Classic Games Redefined blog

This is the blog formally known as Docreason's Designer HQ (the rest TBD). It focuses the thoughts of the design process of Rich Hutnik and other things Rich, gaming related (pretty much), finds interesting. The change in name reflects a bit of a change in focus and branding.
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In the end, we make toys.

Richard Hutnik
United States
New York
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This post has to do with having fun and taking things too seriously. It also links to the BGG rating system, and the reality that people with games can take their interest too seriously, and sometimes want it to be more than it is.

Games can serve a lot of purposes, but I would argue in defense of the concept of having fun as a main one. You can use them in education, and training. I also happened to create a game called The Activist Game which was my commentary on the uselessness of activist groups to really affect change, and their difficulty to do so and survive. My motivation for getting back to working on that design was after I got burnt out working with Occupy locally and watch it become an unfocused trainwreck.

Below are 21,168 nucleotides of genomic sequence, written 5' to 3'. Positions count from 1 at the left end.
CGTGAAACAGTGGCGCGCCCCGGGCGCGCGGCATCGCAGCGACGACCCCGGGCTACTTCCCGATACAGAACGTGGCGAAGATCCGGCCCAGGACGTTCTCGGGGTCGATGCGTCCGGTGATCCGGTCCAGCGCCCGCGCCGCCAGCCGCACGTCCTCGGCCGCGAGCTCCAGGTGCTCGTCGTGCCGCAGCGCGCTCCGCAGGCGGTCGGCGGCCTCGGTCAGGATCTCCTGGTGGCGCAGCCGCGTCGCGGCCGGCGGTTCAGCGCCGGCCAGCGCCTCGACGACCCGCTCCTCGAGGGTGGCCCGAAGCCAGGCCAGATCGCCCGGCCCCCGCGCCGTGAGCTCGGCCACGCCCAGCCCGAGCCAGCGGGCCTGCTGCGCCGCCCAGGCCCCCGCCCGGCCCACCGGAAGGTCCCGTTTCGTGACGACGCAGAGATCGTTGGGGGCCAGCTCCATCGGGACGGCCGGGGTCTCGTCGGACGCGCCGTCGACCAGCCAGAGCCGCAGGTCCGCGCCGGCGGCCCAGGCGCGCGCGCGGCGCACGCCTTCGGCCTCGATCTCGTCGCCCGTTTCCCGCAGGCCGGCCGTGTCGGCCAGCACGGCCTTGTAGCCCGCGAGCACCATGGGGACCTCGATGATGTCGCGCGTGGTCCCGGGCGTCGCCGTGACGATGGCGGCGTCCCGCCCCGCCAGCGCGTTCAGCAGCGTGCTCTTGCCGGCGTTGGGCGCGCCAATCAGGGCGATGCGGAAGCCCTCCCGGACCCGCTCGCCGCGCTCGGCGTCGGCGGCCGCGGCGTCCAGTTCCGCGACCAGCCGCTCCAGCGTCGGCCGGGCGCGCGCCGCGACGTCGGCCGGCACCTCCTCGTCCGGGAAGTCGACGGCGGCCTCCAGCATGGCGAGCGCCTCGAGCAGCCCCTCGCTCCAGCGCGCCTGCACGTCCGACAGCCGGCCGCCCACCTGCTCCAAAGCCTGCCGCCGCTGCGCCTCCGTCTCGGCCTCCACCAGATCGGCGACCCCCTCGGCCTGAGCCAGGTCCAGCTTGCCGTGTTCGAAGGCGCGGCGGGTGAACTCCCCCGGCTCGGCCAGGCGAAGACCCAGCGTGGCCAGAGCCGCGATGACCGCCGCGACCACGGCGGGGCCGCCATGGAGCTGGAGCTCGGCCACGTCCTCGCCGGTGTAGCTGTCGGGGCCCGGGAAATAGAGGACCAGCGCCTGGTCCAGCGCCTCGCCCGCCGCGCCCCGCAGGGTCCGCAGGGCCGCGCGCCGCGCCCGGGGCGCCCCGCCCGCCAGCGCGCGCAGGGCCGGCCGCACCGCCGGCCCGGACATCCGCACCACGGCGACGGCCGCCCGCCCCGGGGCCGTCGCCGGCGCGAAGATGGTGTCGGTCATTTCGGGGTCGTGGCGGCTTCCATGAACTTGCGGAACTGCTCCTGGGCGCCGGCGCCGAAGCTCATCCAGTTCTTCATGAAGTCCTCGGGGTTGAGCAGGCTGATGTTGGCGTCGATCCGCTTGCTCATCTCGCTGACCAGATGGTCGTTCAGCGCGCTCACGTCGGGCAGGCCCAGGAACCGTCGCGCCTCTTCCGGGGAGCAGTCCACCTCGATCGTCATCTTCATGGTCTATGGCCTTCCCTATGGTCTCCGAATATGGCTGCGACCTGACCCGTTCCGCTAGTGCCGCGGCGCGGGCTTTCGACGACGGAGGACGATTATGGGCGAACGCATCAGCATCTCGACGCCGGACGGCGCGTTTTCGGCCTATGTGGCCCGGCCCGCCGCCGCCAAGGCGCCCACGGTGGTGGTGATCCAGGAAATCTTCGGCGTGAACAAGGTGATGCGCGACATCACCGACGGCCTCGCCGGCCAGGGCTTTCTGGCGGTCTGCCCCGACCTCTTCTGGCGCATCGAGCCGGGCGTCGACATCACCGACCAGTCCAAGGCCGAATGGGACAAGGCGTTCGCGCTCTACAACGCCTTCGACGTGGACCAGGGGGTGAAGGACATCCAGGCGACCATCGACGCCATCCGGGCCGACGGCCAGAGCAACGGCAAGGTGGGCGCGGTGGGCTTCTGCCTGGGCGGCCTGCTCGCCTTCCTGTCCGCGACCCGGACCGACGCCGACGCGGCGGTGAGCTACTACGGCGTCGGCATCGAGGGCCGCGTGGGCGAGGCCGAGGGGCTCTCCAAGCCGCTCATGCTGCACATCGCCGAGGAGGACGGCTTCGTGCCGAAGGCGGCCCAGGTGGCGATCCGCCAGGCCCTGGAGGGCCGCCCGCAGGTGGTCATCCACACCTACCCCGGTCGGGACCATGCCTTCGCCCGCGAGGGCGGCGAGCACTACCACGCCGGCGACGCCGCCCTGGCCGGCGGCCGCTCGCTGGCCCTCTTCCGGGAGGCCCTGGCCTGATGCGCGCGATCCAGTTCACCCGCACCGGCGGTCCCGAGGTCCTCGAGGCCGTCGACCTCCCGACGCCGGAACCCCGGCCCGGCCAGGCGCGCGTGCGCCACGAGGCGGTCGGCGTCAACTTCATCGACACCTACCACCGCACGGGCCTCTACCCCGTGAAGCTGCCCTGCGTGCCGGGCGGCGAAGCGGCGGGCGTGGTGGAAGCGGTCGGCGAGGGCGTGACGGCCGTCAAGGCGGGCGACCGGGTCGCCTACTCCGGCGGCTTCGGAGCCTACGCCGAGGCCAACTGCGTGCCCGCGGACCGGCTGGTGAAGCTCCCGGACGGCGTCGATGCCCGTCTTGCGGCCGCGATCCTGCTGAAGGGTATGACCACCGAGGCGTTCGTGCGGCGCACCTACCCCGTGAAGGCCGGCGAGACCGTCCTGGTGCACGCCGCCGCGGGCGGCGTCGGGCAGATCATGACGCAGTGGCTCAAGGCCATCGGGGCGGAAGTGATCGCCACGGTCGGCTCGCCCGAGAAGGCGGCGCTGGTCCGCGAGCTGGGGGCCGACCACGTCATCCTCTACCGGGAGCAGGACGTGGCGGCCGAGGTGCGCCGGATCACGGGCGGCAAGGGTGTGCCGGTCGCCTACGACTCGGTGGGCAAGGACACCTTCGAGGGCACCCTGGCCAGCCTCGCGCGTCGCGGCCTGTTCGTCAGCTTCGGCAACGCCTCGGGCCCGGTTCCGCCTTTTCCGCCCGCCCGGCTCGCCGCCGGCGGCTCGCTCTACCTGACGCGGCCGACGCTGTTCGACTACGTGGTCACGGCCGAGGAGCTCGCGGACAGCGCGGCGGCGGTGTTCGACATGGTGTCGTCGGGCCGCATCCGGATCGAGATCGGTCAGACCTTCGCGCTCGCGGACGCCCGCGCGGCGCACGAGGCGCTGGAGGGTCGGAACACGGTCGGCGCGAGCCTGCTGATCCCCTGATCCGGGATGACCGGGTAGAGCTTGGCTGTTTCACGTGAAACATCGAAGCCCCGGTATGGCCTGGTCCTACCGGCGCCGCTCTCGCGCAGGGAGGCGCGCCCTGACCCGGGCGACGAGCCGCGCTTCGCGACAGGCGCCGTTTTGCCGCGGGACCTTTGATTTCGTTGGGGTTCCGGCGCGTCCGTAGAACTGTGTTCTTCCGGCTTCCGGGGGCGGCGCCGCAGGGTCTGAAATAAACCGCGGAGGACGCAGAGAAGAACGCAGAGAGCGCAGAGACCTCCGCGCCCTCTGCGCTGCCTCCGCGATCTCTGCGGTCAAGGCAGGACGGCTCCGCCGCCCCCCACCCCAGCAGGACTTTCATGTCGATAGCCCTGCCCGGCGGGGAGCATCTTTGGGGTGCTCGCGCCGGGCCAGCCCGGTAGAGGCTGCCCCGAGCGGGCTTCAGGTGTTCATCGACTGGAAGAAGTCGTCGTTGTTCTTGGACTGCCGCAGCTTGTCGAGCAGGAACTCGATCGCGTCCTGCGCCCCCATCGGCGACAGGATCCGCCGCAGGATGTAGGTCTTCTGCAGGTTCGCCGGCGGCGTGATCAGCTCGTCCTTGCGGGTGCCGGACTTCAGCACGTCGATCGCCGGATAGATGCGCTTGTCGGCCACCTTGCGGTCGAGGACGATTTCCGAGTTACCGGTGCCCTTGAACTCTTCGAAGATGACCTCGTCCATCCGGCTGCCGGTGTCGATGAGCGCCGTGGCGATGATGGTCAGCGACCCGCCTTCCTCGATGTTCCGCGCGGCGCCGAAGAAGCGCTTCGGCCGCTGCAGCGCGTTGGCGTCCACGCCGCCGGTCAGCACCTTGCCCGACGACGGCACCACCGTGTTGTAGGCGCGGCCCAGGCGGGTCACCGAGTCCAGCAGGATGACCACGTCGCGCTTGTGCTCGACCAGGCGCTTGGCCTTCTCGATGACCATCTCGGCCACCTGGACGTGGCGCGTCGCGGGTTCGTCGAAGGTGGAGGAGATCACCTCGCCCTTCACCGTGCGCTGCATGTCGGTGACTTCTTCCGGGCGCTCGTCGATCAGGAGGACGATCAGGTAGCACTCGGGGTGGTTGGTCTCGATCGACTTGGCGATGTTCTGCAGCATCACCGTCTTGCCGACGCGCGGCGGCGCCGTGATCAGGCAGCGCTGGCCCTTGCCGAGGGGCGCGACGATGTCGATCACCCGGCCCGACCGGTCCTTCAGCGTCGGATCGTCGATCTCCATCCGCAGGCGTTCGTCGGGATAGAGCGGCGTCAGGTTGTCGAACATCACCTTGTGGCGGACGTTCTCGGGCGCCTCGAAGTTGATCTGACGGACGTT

On this note, I think the BGG rating system serves a very useful purpose. It is there, not to score some points for artistic merit, but asks how often you want to play a game. This is a great rating system. I know of someone, who is likely in the too serious camp. He doesn't like the concept. He wants games evaluated on artist merit. He would give a game like Hansa a 10, along with other games by other games by Michael Schacht that, because they come in as perfect as possible. Ask if he would play these games all the time, and the answer was "no". I will say I like Michael Schacht's designs to, for the most part.

The play is the thing, but how is it the thing? In the end, doesn't our enjoyment matter? Is there some sort of holy perfection obtained, and people seek some sort of transcendent experience from it? Is the idea to have some sort of static game they think is perfect? Is change to be thrown out? You have people who play Chess, for example, who think the game is perfect, to the extent that you had someone quote the game was handed down by God. You had someone who claims they want to play the exact same game Kasparov played. Want to master a plaything is what they are after. Try showing up a chess club with a variant, and people will look at you funny. And this being of narrow mind had an irony at a local chess club, where you had speed chess purist who complained about the regular chess community not being open-minded about speed chess. Let's just say my ability to find a local group to playtest chess variants is out now.